Halfway to Schist
Halfway to Schist by Peter Bridgford is a beautiful story of self-discovery. The main character, Jane Rogers, or “Red,” is the daughter of two passionate geologists. Unfortunately, Red has been raised by her father for most of her life, as her mother committed suicide during Red’s childhood. Red’s father, a former military geologist in World War II, had already been deeply mentally wounded by his war experiences. Having dug deeper and deeper into himself to cope with PTSD, Red’s father was already disconnected from his family well before his wife’s death.
Needless to say, the devasting and sudden loss of his partner changes Red’s father’s life once again. He decides that both he and Red must move away to escape their ghosts, telling her that they will be relocating to his deceased uncle’s fishing lodge to restore the business. Red is beyond upset about this move; already having had so much taken away from her, she cannot bear the thought of leaving the only friends she has left in Buffalo. Despite her persistent refusals, soon enough she finds herself whisked away to Canada, staring at what appears to be a hopeless restoration project. Little does Red realize, there is not only hope in fixing the fishing lodge, she will also find life changing friends along the way.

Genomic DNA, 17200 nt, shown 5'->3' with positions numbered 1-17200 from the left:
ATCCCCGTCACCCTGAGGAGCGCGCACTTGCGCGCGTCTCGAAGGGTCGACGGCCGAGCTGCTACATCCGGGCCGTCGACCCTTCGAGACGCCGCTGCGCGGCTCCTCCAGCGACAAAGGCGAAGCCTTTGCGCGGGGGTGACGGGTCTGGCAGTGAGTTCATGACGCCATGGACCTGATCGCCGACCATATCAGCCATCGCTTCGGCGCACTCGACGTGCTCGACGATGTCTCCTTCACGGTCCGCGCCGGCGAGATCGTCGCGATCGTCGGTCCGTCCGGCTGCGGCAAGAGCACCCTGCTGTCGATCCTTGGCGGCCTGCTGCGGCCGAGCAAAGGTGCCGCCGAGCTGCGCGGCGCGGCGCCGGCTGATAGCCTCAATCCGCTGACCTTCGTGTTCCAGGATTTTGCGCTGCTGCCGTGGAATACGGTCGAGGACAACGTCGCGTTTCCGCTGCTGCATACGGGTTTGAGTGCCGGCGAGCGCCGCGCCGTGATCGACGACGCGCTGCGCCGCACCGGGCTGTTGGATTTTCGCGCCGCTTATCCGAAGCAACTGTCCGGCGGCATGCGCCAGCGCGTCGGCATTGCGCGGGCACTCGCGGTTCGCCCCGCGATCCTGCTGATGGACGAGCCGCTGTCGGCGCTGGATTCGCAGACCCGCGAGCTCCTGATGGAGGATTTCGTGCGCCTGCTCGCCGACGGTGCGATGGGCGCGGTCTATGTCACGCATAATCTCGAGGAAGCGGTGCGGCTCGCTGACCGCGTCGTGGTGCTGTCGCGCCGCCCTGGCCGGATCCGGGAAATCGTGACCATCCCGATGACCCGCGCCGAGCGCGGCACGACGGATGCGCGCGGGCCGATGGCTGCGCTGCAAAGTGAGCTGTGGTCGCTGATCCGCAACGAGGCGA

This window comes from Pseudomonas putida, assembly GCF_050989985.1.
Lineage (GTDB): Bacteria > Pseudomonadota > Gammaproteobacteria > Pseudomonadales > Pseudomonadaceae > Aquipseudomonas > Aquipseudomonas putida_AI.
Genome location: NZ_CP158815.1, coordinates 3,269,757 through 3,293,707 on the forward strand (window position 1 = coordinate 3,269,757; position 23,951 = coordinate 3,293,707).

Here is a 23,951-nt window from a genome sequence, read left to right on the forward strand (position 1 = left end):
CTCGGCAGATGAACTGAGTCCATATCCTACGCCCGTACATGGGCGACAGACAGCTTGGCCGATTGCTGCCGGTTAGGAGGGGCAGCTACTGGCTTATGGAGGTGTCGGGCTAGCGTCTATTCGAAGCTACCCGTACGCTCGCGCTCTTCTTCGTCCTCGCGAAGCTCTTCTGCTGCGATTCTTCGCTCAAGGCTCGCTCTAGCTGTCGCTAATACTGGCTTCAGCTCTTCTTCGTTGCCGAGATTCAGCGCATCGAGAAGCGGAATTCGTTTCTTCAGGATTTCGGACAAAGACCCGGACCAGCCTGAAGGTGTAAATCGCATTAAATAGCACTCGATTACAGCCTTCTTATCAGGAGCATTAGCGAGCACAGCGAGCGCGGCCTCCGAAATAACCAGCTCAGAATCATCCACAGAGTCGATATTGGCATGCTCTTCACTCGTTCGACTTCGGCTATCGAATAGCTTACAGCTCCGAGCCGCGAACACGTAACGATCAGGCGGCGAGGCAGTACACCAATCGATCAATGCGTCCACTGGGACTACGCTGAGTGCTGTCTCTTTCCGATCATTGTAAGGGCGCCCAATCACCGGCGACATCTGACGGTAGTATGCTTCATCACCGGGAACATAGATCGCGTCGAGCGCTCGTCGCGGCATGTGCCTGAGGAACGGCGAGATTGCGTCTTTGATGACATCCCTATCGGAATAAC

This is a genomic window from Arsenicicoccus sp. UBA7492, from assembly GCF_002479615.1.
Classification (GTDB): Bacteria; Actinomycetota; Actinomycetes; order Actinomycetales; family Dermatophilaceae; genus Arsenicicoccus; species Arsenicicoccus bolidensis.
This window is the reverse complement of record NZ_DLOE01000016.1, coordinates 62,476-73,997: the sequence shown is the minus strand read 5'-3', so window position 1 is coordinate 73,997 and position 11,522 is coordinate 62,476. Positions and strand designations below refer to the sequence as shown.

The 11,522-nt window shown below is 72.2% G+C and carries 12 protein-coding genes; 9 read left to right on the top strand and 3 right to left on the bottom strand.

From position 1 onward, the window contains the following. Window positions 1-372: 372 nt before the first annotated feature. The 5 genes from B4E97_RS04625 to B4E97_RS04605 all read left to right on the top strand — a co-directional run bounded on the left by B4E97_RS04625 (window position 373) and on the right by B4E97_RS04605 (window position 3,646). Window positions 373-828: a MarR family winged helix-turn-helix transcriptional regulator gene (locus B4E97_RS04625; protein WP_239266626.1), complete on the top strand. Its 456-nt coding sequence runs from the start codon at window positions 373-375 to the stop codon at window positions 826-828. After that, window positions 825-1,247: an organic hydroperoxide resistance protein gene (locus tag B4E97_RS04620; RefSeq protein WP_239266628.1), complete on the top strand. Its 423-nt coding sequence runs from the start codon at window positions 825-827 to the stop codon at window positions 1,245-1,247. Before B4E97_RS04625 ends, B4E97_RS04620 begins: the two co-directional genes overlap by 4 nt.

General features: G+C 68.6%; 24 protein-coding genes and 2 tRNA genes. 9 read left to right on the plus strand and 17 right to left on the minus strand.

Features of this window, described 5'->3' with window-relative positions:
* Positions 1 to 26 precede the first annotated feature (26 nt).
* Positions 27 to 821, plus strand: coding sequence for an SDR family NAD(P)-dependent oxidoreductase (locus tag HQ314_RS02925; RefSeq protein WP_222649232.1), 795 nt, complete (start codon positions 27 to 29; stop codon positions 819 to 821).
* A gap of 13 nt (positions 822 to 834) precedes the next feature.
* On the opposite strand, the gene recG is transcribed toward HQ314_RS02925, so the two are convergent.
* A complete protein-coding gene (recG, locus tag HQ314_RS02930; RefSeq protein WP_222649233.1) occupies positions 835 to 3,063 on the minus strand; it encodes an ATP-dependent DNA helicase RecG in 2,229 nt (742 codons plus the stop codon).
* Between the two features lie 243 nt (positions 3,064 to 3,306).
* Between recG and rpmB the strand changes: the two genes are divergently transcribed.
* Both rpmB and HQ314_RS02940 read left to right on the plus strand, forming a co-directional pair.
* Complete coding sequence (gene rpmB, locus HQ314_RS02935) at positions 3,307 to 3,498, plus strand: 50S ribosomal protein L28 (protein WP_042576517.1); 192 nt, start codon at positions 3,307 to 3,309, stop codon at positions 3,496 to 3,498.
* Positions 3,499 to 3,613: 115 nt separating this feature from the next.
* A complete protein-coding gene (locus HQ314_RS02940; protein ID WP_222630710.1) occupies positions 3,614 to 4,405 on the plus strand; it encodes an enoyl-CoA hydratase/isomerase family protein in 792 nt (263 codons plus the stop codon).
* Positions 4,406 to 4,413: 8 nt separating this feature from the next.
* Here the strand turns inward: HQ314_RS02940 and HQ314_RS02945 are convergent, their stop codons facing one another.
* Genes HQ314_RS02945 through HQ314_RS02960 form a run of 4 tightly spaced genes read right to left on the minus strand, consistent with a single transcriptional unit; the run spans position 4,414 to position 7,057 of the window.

The story follows Red and her account of her Canadian adventures. Being a teenager is hard enough already without being thrown into a completely new environment. As Red manages summer jobs, boys, friendships, and the futile lodge restoration project, the reader watches Red find herself and what really matters to her.
What truly sets this novel apart are the chilling entries Red recounts from her mother’s journal after her suicide. These stories were left for Red, meant to guide her through the stages of her life and to teach her invaluable lessons that her mother can no longer bestow in person. Geologically themed, these stories connect nature to humanity, showing how the processes of our natural environment are, in fact, similar to human behaviors. Red learns these stories and their messages by heart, using them to cope with her mother’s death and every other challenge she faces.
Red’s story is profound and impactful; she is the epitome of someone determined to make the best of their situation, despite the many, many challenges they face. I recommend this book to anyone who may have a story similar to Red’s and to other readers who enjoy more serious fiction.
|Page Count||264 pages|
|Publisher||Black Rose Writing|
|Bookshop.org||Buy this Book|